Picture the scene. There we were, May 2010, exhausted, flushed, staggered, the Lib Dems taking part in the special conference at the National Exhibition Centre in Birmingham, to agree the coalition on the terms offered.
I was so staggered myself that I lost my diary (email me if anyone found it, I'd like to know what I was supposed to be doing for the rest of 2010).
At some point during the business of wandering round the fake corridors and escalators that bedevil conference centres of all kinds, I was hailed by Chris Huhne, the new Secretary of State with responsibility for delivering a greener energy policy.
I turned around and saw him at the top of the escalator, and remember thinking that I had never seen anyone look so exhilarated - as well he might, joining the Liberal Democrats decades before and finding himself in the cabinet. He was also, as we know now, in love.
I knew, of course, as we all did, that the chances of him delivering a genuinely green energy policy were remote. The political difficulties were immense, and certainly haven't reduced since. But I believed that he would be able to shift the wasteful, creaking old monster we know as UK Energy Policy in a greener direction - and that it would help re-balance the economy too.
There was a problem: he would clearly not be able to adopt a strict Lib Dem position on nuclear energy, but there would be conditions, as Chris Huhne spelled out from the rostrum.
I was probably more reassured than I was by any other remark - in fact it is the only sentence I remember from the whole day. This was the moment when he borrowed from George Bush Sr: "Read my lips," he said. "No nuclear subsidies."
I am sure that, at the time, he believed this. This is not an attack on his honesty, or an attack on Huhne at all - he is a huge loss to frontline politics.
But what are we to make of this morning's announcement of the deal with French company EDF, giving it a guaranteed price for electricity for 35 years amounting to a subsidy of somewhere around £1 billion a year (if electricity prices stay the same)?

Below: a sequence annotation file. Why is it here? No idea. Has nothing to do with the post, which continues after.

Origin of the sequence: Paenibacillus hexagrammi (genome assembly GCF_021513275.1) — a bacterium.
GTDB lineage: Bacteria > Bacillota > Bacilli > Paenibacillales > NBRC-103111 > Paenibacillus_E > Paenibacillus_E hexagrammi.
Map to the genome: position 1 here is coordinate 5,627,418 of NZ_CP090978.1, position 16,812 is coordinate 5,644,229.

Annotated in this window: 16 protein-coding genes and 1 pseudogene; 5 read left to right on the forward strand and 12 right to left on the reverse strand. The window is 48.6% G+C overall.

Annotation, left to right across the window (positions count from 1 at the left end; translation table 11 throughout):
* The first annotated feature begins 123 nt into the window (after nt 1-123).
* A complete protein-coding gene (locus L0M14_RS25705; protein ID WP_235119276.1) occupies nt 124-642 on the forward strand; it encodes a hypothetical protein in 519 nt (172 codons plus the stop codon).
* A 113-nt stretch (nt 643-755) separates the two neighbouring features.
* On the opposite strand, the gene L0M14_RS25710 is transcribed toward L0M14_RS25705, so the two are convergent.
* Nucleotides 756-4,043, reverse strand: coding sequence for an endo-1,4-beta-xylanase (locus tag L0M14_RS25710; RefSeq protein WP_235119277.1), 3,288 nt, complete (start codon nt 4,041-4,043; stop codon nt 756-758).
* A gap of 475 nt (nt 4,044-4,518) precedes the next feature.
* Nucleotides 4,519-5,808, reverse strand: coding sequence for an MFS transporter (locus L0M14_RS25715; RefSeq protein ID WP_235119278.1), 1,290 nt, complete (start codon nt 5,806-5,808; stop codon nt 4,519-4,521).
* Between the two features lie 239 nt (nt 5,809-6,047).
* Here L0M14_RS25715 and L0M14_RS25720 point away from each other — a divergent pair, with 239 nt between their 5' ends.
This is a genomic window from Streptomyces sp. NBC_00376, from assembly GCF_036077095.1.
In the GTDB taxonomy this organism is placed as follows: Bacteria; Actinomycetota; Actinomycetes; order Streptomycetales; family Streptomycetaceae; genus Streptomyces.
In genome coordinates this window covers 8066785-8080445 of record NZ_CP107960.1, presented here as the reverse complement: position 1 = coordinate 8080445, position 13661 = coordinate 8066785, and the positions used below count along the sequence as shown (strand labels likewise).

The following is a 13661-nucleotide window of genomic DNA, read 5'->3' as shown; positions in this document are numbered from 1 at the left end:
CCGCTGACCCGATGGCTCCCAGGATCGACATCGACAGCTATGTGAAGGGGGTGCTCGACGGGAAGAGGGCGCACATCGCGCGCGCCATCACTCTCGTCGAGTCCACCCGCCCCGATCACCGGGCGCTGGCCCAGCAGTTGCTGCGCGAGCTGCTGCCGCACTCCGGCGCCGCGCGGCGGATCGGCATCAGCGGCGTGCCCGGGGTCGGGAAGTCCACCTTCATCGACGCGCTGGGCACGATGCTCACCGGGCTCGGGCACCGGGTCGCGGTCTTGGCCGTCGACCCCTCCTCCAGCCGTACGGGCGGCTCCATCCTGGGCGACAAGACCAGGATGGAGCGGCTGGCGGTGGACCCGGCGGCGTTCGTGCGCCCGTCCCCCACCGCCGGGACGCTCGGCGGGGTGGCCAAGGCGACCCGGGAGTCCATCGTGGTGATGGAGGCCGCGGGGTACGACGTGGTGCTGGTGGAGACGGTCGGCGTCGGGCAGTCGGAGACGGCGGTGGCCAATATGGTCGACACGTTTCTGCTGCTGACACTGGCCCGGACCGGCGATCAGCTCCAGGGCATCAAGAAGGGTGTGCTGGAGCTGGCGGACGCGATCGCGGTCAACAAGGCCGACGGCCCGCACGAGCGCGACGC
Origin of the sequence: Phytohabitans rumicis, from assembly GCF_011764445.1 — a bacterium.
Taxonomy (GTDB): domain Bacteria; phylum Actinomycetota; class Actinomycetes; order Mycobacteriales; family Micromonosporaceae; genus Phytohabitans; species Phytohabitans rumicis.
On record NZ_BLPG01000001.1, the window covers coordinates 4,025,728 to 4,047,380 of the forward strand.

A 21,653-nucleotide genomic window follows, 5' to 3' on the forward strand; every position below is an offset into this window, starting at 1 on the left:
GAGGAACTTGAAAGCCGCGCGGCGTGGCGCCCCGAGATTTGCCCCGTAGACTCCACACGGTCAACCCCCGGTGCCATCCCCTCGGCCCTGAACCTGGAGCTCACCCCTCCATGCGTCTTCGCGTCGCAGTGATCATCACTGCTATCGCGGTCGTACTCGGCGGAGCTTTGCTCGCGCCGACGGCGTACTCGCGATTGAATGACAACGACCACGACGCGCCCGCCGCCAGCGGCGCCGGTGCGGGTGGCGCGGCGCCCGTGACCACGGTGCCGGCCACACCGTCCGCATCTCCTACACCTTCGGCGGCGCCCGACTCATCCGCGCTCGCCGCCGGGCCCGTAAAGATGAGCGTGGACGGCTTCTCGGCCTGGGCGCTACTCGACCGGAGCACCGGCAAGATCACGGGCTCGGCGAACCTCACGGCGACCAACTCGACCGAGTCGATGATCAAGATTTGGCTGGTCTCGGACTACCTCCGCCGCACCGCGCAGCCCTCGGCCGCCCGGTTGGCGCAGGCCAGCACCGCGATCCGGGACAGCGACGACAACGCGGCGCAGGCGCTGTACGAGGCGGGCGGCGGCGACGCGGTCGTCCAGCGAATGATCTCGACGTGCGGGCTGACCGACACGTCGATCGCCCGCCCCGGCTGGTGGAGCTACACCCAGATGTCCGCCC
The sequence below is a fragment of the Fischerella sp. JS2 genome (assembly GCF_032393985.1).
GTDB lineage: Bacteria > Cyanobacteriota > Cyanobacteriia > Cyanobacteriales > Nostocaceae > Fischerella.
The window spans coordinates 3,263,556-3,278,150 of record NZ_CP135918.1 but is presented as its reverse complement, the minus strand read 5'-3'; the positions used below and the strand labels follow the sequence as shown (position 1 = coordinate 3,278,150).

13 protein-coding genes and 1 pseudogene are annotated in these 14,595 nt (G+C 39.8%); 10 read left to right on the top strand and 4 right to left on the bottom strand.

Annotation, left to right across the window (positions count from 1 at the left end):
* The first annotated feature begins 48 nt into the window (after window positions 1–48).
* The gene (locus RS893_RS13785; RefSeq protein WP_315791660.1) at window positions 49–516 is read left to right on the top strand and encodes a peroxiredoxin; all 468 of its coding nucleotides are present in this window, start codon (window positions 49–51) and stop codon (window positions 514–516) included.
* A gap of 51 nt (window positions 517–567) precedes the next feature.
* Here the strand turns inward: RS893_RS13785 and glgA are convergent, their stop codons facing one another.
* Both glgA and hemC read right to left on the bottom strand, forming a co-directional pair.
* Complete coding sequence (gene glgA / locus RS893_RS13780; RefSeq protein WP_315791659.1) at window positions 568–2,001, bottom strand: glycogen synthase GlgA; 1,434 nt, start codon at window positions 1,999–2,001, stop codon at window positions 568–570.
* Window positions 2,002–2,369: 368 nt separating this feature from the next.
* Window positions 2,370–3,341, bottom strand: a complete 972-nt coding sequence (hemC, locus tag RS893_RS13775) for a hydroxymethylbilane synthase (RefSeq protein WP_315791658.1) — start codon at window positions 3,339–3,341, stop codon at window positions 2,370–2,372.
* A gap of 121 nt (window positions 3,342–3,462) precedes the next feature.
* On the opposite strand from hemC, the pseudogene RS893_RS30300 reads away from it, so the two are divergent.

Everyone knows that nuclear energy would be impossible without some kind of guarantee, and I seriously doubt whether EDF will ever make money even on that one. But that was not what we promised ourselves - let alone anyone else.
The party's embarrassing new policy repeats the same glib non-position - no nuclear subsidies, when that is precisely what is now being agreed.
Don't get me wrong. I support the coalition. I think Ed Davey is doing an impressive job in the increasingly embattled position as Secretary of State for Energy and Climate Change. I know how hard he has worked for a better deal on the new Hinkley Point nuclear power station.
I also know that everything now depends politically on denying that the fixed price guarantee is a subsidy. It is - and it isn't the only one: there is another subsidy in the insurance against nuclear accidents and in the storage of nuclear waste for some centuries to come. There are also loan guarantees to EDF.
It also needs to get through rapidly-changing EU regulations about energy subsidies, currently being taken apart by the Germans.
But it is the opportunity cost which enrages me. Billion-pound-a-year subsidies are not that common, and imagine what we could do to the UK economy if that money - about £37.5 billion over 35 years - went into making the UK the manufacturing centre for renewable energy for the world.
And imagine, if we did so, how much lower our power bills would be at the end of it.